Employ a qualified heating engineer to descale the boiler’s heat exchanger. He will first connect a circulating pump between the boiler's inlet and outlet pipes and then introduce a descaling chemical into the heat exchanger under pressure. This process will usually clear any obstruction and solve your pipe banging problem.
Arrange for a full system powerflush if kettling and banging noise persist. Your central heating technician will drain the entire system and then then flush it out with a high-volume, low-pressure pump and flushing chemicals. These chemicals are capable of removing all traces of scale and sludge from both your boiler's heat exchanger and the inner walls of all the copper tubing in your system.
Inspect all your central heating system's accessible pipes attached to independent hangers, floor joists and rafters. Make sure they aren’t hanging loose or secured too tight to allow expansion and contraction. Both conditions will cause a clanging and banging noise.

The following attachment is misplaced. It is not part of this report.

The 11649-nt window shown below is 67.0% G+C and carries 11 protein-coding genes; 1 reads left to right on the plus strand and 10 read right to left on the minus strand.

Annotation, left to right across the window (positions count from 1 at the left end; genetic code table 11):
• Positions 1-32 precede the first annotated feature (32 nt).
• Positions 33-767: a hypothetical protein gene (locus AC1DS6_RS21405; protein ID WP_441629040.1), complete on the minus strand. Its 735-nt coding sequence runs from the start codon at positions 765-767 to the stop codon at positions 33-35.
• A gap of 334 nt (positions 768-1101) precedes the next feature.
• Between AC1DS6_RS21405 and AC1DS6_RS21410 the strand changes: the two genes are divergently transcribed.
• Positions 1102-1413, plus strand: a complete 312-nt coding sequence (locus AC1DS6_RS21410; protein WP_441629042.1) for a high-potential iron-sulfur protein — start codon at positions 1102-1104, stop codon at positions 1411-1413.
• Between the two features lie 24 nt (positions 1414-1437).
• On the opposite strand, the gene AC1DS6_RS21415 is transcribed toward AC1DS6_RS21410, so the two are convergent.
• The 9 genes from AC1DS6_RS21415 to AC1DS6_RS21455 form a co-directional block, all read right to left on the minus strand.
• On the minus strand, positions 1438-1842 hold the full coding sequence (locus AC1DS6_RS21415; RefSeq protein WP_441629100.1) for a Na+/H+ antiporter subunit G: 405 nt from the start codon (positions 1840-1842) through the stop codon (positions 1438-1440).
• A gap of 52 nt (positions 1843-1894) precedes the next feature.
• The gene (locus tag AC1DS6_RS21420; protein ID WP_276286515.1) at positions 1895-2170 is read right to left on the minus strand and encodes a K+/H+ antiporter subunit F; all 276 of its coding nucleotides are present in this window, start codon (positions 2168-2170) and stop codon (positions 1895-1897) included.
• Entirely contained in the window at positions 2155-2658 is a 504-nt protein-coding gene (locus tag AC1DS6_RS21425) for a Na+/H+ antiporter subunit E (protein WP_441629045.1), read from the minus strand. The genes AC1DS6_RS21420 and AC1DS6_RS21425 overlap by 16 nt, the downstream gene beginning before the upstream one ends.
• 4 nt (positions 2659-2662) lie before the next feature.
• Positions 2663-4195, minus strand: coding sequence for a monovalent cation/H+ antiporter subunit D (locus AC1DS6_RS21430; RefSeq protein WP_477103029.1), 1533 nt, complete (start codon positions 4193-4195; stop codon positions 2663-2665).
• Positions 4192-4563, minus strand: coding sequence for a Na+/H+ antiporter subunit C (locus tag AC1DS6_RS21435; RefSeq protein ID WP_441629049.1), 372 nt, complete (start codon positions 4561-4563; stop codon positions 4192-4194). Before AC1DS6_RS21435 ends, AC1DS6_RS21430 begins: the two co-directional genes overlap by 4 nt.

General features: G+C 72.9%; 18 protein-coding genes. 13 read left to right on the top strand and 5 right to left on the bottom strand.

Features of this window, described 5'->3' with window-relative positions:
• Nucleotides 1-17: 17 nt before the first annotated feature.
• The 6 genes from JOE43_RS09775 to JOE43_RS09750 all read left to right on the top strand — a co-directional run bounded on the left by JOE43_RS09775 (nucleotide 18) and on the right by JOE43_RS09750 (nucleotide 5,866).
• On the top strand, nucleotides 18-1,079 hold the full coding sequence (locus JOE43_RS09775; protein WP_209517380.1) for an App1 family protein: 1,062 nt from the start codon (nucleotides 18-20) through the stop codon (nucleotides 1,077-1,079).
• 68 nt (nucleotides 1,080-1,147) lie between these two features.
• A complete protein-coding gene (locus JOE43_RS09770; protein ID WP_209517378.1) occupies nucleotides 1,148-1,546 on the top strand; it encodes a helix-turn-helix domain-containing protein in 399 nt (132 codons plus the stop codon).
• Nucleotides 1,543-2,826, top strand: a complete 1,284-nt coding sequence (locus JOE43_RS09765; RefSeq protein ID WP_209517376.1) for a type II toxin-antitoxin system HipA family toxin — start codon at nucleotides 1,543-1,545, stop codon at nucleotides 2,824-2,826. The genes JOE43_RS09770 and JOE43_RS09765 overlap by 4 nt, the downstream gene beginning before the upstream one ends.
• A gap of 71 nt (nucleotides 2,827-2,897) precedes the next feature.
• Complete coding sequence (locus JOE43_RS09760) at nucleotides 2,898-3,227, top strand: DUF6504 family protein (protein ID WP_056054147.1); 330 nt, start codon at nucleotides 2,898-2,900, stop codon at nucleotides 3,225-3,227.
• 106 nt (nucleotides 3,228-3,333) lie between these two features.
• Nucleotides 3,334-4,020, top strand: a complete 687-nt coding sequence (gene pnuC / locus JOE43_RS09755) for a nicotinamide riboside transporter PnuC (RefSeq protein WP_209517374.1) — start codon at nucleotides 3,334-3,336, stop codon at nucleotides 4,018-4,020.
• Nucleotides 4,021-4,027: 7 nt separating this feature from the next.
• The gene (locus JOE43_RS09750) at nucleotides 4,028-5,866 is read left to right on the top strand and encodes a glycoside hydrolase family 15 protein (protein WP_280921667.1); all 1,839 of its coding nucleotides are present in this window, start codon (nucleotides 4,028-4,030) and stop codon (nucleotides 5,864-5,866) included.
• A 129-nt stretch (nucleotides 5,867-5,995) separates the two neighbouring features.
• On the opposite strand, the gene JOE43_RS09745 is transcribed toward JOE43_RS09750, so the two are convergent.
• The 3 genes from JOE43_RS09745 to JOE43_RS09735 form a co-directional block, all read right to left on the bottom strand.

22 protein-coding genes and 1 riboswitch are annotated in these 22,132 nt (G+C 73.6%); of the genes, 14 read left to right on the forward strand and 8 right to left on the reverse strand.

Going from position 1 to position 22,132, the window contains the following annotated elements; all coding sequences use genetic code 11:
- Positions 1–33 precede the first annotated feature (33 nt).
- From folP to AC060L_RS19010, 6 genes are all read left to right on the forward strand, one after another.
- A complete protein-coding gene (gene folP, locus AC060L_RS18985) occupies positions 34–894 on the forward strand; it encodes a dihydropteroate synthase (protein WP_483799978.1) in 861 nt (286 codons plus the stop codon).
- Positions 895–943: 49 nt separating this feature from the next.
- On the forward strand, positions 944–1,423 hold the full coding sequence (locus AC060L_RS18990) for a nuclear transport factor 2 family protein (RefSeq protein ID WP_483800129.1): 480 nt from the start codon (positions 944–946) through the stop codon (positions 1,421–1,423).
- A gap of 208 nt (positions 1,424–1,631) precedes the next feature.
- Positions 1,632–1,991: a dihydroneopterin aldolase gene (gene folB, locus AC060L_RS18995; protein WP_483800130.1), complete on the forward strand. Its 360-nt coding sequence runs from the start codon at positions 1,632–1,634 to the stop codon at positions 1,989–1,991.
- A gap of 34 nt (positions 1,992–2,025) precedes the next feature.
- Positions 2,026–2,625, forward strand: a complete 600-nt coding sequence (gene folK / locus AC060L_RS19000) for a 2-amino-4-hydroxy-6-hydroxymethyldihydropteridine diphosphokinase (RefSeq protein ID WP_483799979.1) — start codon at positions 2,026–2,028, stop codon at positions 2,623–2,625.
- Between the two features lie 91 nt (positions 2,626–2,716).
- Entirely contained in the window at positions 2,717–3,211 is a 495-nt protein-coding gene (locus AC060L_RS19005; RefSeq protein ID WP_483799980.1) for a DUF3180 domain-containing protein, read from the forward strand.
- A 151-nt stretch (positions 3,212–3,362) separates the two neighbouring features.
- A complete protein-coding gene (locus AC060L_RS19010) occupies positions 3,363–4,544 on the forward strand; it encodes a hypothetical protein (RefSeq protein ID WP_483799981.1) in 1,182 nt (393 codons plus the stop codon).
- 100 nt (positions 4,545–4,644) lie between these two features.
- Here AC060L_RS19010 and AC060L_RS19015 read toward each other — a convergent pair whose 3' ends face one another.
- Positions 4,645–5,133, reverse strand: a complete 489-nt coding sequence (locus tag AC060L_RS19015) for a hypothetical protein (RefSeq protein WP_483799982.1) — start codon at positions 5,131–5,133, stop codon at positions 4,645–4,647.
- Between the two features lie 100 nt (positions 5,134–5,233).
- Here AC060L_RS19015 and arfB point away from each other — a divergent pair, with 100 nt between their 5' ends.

Undo any tight clamps holding copper heating pipes too securely to hangers, joists or rafters. Wrap the pipes with flexible insulating foam and then reattach them without tightening the clamps all the way. Place spacers made of rigid insulating material between copper pipes and the sides of cutouts to restrict sideways movement if installing clamps is impractical.
- Inspect all your central heating system's accessible pipes attached to independent hangers, floor joists and rafters.
- Place spacers made of rigid insulating material between copper pipes and the sides of cutouts to restrict sideways movement if installing clamps is impractical.
Secure long stretches of loose pipes likely to bang against nearby walls, joists or rafters when stressed. Install independent pipe hangers or saddle clamps where necessary, and secure the pipes with insulating foam the same way as described above. Do not over tighten the clamps.
If you have a sealed central heating system, employ a qualified heating engineer to carry out the pressurisation procedure before and after bleeding your radiators.
Carrying out annual powerflushing is a cost-effective way of improving central heating efficiency and reducing your gas bills.